16. repec:cep:stieop:44 is not listed on IDEAS
    17. Koen Rossel-Cambier, 2012. "Can Combined Microfinance Boost Economic Results? An Empirical Cross-sectional Analysis," Review of Economics & Finance, Better Advances Press, Canada, vol. 2, pages 79-94, August.
    18. Marianne, Roedl, 2013. "Role of regulation and micro finance in Africa, Asia and Latin America," MPRA Paper 51177, University Library of Munich, Germany.
    19. Mukhopadhyay, Jyoti Prasad, 2014. "Does access to microfinance affect consumption inequality? :evidence from a randomized controlled trial in Andhra Pradesh, India," MPRA Paper 58674, University Library of Munich, Germany.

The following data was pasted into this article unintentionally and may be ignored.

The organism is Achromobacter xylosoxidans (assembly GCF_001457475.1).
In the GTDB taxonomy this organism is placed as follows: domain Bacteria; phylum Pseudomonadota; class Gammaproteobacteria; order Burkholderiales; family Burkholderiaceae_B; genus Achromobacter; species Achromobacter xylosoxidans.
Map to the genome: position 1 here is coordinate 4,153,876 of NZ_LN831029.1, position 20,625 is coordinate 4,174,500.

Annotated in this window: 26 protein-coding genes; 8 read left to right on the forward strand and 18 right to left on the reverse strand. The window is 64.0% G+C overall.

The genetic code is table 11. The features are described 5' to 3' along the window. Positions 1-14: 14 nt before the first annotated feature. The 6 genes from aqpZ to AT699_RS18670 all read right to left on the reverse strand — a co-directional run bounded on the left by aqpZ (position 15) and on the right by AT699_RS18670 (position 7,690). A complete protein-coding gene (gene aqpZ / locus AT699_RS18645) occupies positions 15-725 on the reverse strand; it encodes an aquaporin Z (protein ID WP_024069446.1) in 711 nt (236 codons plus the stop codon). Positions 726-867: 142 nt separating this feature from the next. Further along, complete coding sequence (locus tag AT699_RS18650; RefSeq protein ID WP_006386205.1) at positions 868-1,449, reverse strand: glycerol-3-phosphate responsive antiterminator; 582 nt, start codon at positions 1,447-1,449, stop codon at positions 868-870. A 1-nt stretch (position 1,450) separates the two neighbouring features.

20. Deininger, Klaus & Liu, Yanyan, 2009. "Longer-term economic impacts of self-help groups in india," Policy Research Working Paper Series 4886, The World Bank.
    21. repec:eee:quaeco:v:64:y:2017:i:c:p:44-56 is not listed on IDEAS
    22. Quibria, M. G., 2012. "Microcredit and Poverty Alleviation: Can Microcredit Close the Deal?," WIDER Working Paper Series 078, World Institute for Development Economic Research (UNU-WIDER).
    23. Martijn Boermans & Daan Willebrands, 2012. "Financial constraints, risk taking and firm performance: Recent evidence from microfinance clients in Tanzania," DNB Working Papers 358, Netherlands Central Bank, Research Department.